Selasa, 26 November 2013

Three ways to pay, and locked out twice...

We've been watching a bit of shift, of late, in the way house price movements are being reported. There's a growing concern that first home buyers are disappearing as house prices heat up, the booming housing market is leaving first home buyers behind, and that a housing crisis has locked out Generation Rent. There's the usual guff about how first home buyers just need to temper their expectations and save up for longer, and even a suggestion today that housing is as affordable as it's been in a decade - although that last article does at least acknowledge that it is investors, and not first home buyers, who are currently jumping in.


It's an interesting dynamic out there. Despite the emerging sense that first home buyers are mostly all goners, houses continue to change hands, and prices continue to climb. Landlords don't seem to be in short supply, and of course nobody who is selling a house can be heard to complain about the price. But this leaves us in a situation where landlords are locking tenants out of home ownership.

They're billing them for it, too.

There are three ways that they do this. The first is pretty obvious - they charge rent. And as the rent is adjusted, always upwards, to increase the cash-flow or maximise a yield, it makes it just that little bit harder for tenants to put a few dollars aside for a deposit to buy.

The second is pretty obvious, too, and it works in a couple of different ways. Chances are, your landlord has purchased your home in order to sell it down the track, at a higher price than that which they paid for it, because that's how speculation works. In order to do this, they'd like for you to aspire to buy it  - or at least one just like it, so that there is a bit of competition for it when they do decide to sell. And when they sell, your aspiration to buy helps them command a higher price; and if you do manage to buy a house one day - whether it's the one you're renting, or one just like it - you might be expected to pay more than your landlord did. You contribute to their capital gain. Sure, it's not like you're handing them the money directly. You might be hanging onto it, saving for that deposit instead, which just keeps getting away from you as house prices continue to rise. We must concede, of course, that you might have decided to stick with renting after all. If that's the case then you're probably not contributing to your landlord's capital gain. In all likelihood it's other landlords who are doing that, while you continue to fork out the rent.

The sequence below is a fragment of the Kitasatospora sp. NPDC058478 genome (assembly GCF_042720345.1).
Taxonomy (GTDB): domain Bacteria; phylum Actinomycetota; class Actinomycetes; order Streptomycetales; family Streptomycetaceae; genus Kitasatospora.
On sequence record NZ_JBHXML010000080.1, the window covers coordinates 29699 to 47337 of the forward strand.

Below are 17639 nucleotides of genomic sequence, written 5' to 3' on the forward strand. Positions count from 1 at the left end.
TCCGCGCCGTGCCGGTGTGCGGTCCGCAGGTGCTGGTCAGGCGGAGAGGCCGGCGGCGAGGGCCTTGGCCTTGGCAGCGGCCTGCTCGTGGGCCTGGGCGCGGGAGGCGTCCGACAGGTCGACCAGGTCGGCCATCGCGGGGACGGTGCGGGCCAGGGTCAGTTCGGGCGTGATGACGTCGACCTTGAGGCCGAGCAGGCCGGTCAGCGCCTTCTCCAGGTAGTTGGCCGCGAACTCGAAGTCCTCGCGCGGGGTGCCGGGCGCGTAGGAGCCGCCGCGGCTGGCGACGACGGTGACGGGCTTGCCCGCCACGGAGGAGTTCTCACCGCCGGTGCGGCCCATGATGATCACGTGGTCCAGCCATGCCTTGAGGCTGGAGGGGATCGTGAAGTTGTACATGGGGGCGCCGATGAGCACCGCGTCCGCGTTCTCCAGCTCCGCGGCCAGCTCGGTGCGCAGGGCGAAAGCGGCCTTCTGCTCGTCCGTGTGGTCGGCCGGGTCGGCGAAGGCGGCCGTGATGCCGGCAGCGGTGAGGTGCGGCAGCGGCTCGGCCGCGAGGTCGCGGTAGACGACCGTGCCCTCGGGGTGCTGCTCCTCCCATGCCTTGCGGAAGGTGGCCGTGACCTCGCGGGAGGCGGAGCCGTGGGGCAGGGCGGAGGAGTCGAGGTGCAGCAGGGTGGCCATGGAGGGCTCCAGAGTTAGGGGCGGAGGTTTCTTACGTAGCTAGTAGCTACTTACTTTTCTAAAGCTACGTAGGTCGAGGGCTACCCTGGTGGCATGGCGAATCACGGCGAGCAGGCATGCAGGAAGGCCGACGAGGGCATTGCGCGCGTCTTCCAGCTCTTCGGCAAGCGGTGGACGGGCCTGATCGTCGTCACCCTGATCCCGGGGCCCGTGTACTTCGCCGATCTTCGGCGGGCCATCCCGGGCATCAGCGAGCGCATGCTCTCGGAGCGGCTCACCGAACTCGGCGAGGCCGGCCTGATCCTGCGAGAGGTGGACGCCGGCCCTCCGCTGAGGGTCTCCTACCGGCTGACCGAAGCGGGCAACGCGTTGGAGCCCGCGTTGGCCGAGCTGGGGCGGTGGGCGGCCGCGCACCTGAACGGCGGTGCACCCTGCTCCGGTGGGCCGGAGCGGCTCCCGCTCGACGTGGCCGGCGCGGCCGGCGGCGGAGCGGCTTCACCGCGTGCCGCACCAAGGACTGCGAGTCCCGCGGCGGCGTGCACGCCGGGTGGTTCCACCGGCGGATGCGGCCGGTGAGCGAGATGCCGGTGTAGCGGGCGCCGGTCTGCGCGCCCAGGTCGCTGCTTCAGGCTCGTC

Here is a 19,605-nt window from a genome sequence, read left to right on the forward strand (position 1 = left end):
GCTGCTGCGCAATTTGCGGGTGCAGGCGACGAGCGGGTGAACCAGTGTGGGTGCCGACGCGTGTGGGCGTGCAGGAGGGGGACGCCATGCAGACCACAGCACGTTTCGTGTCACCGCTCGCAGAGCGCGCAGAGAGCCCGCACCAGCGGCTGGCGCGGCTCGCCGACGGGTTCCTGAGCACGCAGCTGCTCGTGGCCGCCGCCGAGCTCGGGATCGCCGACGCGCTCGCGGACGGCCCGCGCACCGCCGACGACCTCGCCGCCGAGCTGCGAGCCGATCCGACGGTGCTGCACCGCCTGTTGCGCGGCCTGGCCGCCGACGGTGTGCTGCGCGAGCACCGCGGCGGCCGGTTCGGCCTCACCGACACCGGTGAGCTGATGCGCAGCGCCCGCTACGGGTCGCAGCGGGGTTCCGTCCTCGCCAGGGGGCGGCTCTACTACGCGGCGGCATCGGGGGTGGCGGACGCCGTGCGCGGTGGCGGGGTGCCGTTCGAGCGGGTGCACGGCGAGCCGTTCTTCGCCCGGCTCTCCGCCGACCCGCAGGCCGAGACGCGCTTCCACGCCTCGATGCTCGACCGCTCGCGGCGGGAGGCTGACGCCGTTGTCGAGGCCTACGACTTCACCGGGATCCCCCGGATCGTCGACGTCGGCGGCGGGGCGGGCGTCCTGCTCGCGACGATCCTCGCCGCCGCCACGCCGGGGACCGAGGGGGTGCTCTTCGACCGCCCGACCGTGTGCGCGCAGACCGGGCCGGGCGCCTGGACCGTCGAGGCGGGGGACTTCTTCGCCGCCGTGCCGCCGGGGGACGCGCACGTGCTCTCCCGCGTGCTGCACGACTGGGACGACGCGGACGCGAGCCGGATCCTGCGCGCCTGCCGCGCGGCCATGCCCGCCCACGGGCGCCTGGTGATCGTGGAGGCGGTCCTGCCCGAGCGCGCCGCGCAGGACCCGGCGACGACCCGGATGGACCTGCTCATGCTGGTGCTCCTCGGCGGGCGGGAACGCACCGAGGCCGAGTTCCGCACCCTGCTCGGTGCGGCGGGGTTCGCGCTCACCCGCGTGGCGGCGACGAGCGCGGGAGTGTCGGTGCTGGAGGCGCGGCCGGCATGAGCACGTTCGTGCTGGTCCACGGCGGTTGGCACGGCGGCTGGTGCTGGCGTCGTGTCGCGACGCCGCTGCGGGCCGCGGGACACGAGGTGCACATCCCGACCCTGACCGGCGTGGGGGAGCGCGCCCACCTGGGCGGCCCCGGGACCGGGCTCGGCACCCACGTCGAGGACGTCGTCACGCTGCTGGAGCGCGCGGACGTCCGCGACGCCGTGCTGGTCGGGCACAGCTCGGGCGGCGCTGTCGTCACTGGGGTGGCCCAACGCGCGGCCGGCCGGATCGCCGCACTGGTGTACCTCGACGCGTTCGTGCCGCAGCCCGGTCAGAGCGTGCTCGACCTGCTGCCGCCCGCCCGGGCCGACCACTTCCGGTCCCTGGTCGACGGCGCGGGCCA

The third way is a little less obvious - but we've talked about it so often on the Brown Couch that we really need not go through it in too much detail again: the tax system. Your landlord might be negatively geared, and they'll definitely be counting on discounts to capital gains tax when they sell. Neither of these things help to reduce the rent or the deposit burden over time - in fact, they actively increase them... Not only that, but they also mean that governments miss out on a whole lot of tax revenue, that they could be collecting to spend for everyone's benefit. That's kind of like landlords taking a little bit out of everybody's annual tax-return, and sticking it under their mattress.

It's bad news for would-be first home buyers, because it locks them out of that certain level of security that home-ownership is seen to provide... and they're locked out again when it comes to their residential tenancy agreements. That, of course, applies to all tenants - not just those who aspire to buy - because landlords are lawfully entitled to end tenancies in New South Wales without any reason.

Let's not forget that our current laws have taken a step backwards in this regard. Prior to 2010 a tenant could argue, in the Tribunal if it came down to it, that a termination with no reason should not be allowed if that was appropriate in the circumstances of the case. This was the result of a 1997 Supreme Court case, known as the Swain decision, where the meaning of the words "in the circumstances of the case" were considered. These words appeared at the relevant section of the old Residential Tenancies Act 1987, but they do not so appear in the current Residential Tenancies Act 2010. Their removal was deliberate and intentional: it was done at the request of landlords and real estate agents. The Real Estate Institute of NSW are only too happy to take credit for this on their website.

Tenants should not accept this. Laws can be changed. And if landlords are to continue to keep would-be home-owners out of the market - requiring them to rent for longer and at higher and higher costs - then the very least they can do is get out of the way of stronger legislative protections for those who make it worth their while.